Lucerne is at the outfall of Lake Lucerne, on the Reuss river. Its most famed sight is the Kapellbrücke, a covered wood bridge. The baroque church in the background is the Jesuitenkirche (Jesuit Church), which is quite beautiful inside.

The bridge was built in 1365, but most of it had to be rebuilt after a fire in 1993. The old bridge had paintings between the roof beams along its entire length, a number of those could be rescued before the flames but those lost weren't replaced.

A bit further, there is a weir on the Reuss, and a second covered wooden bridge, the Spreuerbrücke. The current construction dates to 1566 and has paintings between the roof beams, too.

Looking upriver from the rail bridge (with both the Spreuerbrücke and the Jesuitenkirche in the distance), there is the second most famous landmark, the Museggmauer: a 600-year-old section of the old city wall with nine bastions that each have a unique design.

Earlier on Lake Lucerne, a gull settled on a pole for mooring ships.

The German name of Lake Lucerne is much more poetic: Vierwaldstättersee (Lake of Four Forest Cities). The view over it was also poetic when the clouds began to lift. (I actually waited for that bird to enter the picture.)

*Lunatic*, n.
One whose delusions are out of fashion.

by DoDo on Fri Mar 21st, 2014 at 07:08:22 PM EST
[ Parent ]
was unrepentant vs. his former victims ("arguing" that most of them were militant leftists just as much out for a fight as he was)

I once knew a member of the West Ham hooligan group, the Inter City Firm, who used to use exactly the same justification for the mayhem he created. This was the most obvious bollocks that it was actually insulting to hear him say it and I took great pleasure in pointing that out. He'd just grin at me in a "why are you talking cos I'm not listening" manner

keep to the Fen Causeway

by Helen (lareinagal at yahoo dot co dot uk) on Sun Mar 23rd, 2014 at 06:23:37 PM EST
[ Parent ]
smoking bans are limited to specific cantons, and the one Arth-Goldau is in (Schwyz) lacked one

I'm surprised. I was in Arth a few months ago, and I was about to go into a restaurant when I noticed a sign saying that only adults were allowed in, the reason being that they allowed smoking. I assumed this was a cantonal law: could there have been a sign at your kebab store that you missed?

I found the traffic on the street a bit disconcerting. The moment you even started to think about crossing the road, they all stopped. On the other hand, my hotel was right next to a church, and the bell rang the time every hour all through the night, plus once every quarter hour. I started thinking it would be a good idea to have a referendum to convert them to minarets; those things only go off five times a day.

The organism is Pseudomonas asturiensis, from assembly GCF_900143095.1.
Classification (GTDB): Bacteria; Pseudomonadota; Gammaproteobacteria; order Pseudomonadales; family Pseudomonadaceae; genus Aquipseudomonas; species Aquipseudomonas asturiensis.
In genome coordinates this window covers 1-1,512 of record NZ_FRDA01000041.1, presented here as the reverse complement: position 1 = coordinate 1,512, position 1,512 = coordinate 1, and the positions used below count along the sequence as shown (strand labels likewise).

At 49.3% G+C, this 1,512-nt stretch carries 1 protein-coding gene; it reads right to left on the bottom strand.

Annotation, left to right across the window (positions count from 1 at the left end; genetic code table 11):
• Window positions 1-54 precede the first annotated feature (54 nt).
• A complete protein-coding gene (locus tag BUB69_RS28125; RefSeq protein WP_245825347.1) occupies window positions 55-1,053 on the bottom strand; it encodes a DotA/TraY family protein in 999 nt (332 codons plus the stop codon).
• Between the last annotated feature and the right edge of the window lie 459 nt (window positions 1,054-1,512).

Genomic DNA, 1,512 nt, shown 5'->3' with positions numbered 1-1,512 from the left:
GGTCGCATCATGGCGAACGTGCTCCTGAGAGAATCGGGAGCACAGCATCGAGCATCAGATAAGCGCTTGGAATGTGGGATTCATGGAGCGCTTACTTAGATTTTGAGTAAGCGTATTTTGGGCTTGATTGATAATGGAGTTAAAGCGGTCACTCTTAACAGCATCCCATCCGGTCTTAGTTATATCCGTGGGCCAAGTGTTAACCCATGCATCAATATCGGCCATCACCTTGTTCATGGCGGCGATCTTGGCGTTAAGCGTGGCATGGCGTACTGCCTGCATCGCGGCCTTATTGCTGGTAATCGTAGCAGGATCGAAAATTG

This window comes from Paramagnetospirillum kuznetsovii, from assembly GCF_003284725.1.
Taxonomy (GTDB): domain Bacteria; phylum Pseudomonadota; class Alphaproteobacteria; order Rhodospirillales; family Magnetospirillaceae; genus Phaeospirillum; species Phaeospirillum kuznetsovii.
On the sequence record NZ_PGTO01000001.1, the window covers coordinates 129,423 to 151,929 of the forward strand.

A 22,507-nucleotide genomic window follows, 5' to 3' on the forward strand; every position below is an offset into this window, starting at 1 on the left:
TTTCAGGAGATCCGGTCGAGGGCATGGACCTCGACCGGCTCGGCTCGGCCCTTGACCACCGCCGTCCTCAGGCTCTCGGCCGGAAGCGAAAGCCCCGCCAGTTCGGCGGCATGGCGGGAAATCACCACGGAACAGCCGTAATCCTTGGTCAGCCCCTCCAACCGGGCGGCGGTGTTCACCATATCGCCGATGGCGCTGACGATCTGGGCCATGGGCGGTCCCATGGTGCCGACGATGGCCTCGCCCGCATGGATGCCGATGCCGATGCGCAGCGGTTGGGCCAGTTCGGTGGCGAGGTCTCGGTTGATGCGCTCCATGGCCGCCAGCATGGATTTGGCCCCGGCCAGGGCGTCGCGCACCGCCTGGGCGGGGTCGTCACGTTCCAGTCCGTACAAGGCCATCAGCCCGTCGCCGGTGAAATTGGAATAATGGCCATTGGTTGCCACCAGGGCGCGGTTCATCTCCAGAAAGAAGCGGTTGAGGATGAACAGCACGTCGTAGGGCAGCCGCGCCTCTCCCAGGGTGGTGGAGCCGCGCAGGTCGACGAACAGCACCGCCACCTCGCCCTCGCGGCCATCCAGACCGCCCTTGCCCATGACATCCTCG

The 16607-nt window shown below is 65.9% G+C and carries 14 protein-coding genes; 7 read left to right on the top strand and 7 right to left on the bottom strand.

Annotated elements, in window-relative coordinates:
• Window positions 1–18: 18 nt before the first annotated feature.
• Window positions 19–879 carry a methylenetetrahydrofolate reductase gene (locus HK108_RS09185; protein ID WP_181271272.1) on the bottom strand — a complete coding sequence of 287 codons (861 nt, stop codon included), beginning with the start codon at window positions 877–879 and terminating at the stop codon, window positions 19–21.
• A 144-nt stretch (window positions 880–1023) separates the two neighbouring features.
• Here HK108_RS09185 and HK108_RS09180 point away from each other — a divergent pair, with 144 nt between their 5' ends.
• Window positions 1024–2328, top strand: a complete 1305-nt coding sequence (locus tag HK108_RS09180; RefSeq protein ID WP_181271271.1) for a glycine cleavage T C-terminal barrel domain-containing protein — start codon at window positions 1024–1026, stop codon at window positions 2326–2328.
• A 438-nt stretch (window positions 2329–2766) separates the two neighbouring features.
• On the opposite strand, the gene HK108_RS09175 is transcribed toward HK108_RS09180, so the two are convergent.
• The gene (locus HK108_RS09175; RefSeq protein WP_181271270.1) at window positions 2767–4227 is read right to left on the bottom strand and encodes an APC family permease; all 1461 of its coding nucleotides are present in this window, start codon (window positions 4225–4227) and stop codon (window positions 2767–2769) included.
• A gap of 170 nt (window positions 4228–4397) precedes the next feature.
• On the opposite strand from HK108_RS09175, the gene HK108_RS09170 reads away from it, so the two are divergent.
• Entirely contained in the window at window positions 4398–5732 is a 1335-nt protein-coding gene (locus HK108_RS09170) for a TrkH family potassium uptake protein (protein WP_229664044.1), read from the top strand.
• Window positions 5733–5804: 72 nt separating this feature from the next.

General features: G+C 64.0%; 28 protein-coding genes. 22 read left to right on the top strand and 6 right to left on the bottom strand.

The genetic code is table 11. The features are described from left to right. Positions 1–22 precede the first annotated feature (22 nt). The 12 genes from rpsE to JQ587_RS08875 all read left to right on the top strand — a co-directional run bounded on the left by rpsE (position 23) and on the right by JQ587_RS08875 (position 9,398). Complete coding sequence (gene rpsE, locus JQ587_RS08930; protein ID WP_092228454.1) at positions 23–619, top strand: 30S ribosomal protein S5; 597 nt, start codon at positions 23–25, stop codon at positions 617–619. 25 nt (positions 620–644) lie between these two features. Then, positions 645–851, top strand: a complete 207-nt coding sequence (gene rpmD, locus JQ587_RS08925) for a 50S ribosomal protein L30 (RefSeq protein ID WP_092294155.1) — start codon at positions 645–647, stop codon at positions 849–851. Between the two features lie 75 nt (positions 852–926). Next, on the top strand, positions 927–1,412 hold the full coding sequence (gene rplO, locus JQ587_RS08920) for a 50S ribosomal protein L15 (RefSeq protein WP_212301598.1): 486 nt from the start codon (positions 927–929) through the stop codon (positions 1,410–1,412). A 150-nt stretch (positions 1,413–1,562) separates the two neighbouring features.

by gk (gk (gk quattro due due sette @gmail.com)) on Sat Mar 22nd, 2014 at 03:57:42 AM EST
Regarding the smoking: when I wrote the diary, I only checked Wikipedia. Now I looked at the actual regulations of the Canton of Schwyz. They confirm that the canton doesn't have regulations more strict than federal law. In the federal law, however, there is indeed a ban on smoking in restaurants in principle, but with exceptions. I take the one that was applied in that kebab place was the "smoker bar" (Raucherlokal) exception. I find nothing about allowing only adults in, the conditions named are: an area less than 80 m², clear visual marking on all entrances (well I don't remember seeing one) and good ventilation (the door was open...), and employee acceptance recorded in the work contract. There is no special protection for children anywhere in the federal law.

*Lunatic*, n.
One whose delusions are out of fashion.
by DoDo on Sat Mar 22nd, 2014 at 01:54:41 PM EST
[ Parent ]
Thanks for this beautiful diary, which brings back memories of many train journeys of former years. I live in Vienna and sometimes had to attend UN meetings in Geneva. I always had to change in Zurich, and the distance between Zurick and Innsbruck usually seemed endless. In 1978 I went from Innsbruck all the way to Lisbon by train, and back; due to the special reduced student ticket I had to spend a whole day in Geneva each way, and another in Barcelona, no hardship. Even then the price level was much higher in Switzerland than in Austria, while Portugal was dirt cheap in comparison. Another favourite route of my younger years was Innsbruck to Paris with a Couchette, you could depart in the late afternoon and arrive in Paris the early morning, after traversing Switzerland overnight.
by Minerva00 on Thu Mar 27th, 2014 at 03:18:23 PM EST
Regarding the long Zurich–Innsbruck trip, have you seen my diary Autumn on the Arlberg railway?

*Lunatic*, n.
One whose delusions are out of fashion.
by DoDo on Sat Mar 29th, 2014 at 06:01:04 AM EST
[ Parent ]
No, but thanks for the link. It's a great diary. I did admire previous train diaries you have done. I have travelled on the Arlberg route quite a few times, especially while I lived in Innsbruck during my youth. My next train trip will be Vienna-Dresden-Prague next week.  

I was travelling in the Philippines when the Arlberg diary appeared, without internet at times. Normally I would have seen it, as a longtime reader of the site.

Thanks again for sharing these unique diaries with us.

by Minerva00 on Tue Apr 1st, 2014 at 01:57:21 PM EST
[ Parent ]